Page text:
Friday, May 25, 2018

Do You Have Smartphone Thumb?

As smartphone usage grows, some people are finding it to be a real pain - in the thumb.

"Smartphone thumb" isn't a recognized medical condition but inflammatory tendinitis is. Mayo clinic researchers are studying the activity using dynamic-imaging techniques to watch how texter's bones move.

"One of the hypotheses is that the joints get loose and lax, and because of that, the bones move differently than they would in a normal situation," says Mayo biomedical engineer Kristin Zhao, PhD.

Gripping a cell phone can constrict flexor tendons, and excess smartphone usage may result in pain on the outside of the thumb near the wrist, reduced grip strength, or limited range of motion. These abnormal motions can lead to tendinitis - and potentially osteoarthritis.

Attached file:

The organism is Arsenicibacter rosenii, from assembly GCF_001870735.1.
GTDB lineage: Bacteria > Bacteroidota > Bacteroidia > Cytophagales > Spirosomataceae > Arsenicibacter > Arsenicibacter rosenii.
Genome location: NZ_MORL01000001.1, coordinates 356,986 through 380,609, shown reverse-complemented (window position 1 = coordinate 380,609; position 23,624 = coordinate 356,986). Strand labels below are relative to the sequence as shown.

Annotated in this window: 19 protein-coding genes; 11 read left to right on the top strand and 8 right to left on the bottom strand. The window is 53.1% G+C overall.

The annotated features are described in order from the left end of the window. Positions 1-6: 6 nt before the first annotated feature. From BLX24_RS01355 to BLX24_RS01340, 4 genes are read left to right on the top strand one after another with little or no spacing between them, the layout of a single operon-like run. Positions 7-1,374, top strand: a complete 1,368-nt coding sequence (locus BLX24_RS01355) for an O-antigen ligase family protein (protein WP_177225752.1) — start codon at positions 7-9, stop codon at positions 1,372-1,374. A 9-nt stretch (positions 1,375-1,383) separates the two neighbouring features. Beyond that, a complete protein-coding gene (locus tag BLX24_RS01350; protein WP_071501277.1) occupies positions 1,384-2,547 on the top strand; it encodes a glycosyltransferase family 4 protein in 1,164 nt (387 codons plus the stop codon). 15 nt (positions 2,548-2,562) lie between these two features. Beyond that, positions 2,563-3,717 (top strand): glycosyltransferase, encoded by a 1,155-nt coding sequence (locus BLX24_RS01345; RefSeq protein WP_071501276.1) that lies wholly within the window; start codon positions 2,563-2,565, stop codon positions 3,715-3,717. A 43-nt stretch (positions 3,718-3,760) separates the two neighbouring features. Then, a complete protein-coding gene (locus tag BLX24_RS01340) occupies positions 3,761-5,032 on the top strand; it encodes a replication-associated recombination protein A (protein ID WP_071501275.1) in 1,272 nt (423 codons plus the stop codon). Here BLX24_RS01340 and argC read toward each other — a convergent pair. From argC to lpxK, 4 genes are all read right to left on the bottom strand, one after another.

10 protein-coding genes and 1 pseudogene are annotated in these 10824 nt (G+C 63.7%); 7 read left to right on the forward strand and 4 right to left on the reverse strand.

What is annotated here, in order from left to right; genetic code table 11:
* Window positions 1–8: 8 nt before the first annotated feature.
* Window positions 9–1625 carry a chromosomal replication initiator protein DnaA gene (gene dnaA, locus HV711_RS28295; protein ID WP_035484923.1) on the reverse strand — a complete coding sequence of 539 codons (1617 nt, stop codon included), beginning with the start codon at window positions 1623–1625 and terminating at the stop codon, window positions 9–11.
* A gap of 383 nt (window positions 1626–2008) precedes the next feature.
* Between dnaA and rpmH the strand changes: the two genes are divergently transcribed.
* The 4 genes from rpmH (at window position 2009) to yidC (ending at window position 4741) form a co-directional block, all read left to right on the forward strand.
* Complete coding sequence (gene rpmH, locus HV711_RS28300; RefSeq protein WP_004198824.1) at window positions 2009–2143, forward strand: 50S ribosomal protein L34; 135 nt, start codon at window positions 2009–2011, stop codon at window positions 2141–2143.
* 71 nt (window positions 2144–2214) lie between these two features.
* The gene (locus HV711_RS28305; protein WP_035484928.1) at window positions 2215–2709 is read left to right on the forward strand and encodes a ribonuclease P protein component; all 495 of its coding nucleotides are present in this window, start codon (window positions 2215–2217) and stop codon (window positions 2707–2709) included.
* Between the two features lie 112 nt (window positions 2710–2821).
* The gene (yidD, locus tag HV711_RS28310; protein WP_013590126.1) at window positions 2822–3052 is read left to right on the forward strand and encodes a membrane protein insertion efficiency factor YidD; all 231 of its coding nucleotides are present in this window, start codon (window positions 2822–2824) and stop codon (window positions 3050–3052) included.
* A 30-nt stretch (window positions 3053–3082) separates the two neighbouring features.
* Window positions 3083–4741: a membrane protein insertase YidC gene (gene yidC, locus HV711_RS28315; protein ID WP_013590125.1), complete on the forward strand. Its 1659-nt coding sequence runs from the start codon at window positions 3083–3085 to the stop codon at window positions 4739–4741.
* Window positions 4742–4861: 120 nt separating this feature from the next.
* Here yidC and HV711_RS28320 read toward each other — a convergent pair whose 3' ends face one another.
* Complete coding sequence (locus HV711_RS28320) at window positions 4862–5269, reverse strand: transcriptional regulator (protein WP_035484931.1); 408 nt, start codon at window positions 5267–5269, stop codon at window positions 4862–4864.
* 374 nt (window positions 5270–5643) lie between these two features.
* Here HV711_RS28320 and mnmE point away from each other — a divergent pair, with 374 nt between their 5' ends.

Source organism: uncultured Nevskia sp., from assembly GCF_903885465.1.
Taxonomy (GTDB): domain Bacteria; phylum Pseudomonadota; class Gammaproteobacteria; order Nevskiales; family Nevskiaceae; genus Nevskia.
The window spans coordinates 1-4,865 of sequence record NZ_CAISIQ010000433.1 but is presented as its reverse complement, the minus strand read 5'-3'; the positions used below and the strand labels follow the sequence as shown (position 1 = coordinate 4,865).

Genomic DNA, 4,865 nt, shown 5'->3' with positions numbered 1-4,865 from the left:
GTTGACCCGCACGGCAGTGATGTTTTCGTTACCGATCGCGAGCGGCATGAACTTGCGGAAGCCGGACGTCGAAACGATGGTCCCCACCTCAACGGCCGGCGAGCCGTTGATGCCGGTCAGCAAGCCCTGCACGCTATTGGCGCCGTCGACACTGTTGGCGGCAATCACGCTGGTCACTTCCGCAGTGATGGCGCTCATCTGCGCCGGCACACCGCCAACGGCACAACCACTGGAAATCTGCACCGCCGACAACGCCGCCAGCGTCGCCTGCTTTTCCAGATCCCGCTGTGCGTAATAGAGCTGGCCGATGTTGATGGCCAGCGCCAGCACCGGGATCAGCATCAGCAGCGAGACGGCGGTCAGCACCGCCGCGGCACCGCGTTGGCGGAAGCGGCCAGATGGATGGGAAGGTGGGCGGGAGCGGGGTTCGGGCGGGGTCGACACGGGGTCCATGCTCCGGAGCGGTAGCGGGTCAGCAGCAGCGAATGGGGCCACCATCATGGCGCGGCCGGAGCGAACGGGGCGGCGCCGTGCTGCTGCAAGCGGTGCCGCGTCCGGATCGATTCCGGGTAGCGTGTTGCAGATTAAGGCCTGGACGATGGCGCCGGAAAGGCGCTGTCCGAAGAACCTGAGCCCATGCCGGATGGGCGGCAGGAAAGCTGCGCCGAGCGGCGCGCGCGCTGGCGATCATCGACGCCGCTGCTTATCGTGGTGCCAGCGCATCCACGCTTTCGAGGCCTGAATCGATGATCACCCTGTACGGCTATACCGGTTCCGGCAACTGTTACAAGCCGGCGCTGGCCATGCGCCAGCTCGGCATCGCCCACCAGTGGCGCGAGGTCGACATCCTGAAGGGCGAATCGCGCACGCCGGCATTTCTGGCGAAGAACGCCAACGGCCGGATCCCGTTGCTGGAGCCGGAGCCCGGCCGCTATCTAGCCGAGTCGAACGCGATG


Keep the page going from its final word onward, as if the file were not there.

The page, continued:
To prevent the problem, reduce your repetitive thumb-stress by:

       1. Using your phone's voice-recognition feature to send texts
       2. Switching the hand you use to hold your phone
       3. Incorporating other fingers into your typing method.

To help alleviate hand and thumb pain:
  1. Tap each finger to your thumb five times on each hand. You can sing a song while doing it so you can repeat it for 3 sets.
  2. Lengthening your thumb is very helpful. Pull on it – gently of course. While pulling, give it a light wiggle.
  3. Massage your thumb web.  Give the muscles around your thumb a quick massage.
  4. Gently stretch your thumb back towards your forearm for 10 seconds.  This position is more intense if you straighten your arm out in front of you.
When your hand starts to cramp up and get sore while you're using your phone, that's just your body's way of telling you to take a break. Listen to your body — it's almost always right.

Stay Active, Keep Moving and
Enjoy Your Food

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